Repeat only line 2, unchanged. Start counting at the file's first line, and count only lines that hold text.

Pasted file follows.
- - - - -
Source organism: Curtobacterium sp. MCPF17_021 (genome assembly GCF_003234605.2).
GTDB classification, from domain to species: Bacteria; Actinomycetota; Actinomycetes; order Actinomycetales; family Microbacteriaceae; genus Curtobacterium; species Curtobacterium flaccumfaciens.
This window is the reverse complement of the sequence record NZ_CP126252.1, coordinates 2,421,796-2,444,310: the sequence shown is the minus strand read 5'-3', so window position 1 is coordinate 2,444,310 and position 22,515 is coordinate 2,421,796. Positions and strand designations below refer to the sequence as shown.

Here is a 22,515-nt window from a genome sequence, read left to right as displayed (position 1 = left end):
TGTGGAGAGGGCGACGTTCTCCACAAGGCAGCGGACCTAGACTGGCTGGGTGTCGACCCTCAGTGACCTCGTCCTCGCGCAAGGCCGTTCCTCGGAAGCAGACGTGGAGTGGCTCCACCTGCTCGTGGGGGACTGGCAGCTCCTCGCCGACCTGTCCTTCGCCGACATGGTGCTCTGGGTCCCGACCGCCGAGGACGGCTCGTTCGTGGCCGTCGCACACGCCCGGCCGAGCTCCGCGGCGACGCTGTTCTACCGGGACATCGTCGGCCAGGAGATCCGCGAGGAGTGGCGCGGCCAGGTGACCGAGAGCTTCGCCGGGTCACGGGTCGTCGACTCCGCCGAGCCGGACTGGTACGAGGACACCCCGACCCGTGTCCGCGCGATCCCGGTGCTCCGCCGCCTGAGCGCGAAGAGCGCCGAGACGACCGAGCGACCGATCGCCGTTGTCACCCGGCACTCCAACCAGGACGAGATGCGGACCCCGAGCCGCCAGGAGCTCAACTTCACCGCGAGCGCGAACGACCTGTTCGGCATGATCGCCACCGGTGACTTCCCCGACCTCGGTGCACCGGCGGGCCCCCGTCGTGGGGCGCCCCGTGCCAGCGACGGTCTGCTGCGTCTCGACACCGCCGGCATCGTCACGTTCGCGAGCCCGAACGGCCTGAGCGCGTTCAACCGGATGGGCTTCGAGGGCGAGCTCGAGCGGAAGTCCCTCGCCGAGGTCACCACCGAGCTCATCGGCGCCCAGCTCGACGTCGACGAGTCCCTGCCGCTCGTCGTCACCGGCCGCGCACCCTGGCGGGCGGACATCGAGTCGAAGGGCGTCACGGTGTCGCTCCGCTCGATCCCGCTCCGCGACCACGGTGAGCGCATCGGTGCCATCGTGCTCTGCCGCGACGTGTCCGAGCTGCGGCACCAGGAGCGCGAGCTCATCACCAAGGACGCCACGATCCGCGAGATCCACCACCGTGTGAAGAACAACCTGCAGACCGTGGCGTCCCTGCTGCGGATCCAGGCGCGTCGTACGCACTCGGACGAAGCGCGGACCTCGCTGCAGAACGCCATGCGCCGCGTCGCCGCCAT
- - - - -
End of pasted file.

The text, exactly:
GTDB classification, from domain to species: Bacteria; Actinomycetota; Actinomycetes; order Actinomycetales; family Microbacteriaceae; genus Curtobacterium; species Curtobacterium flaccumfaciens.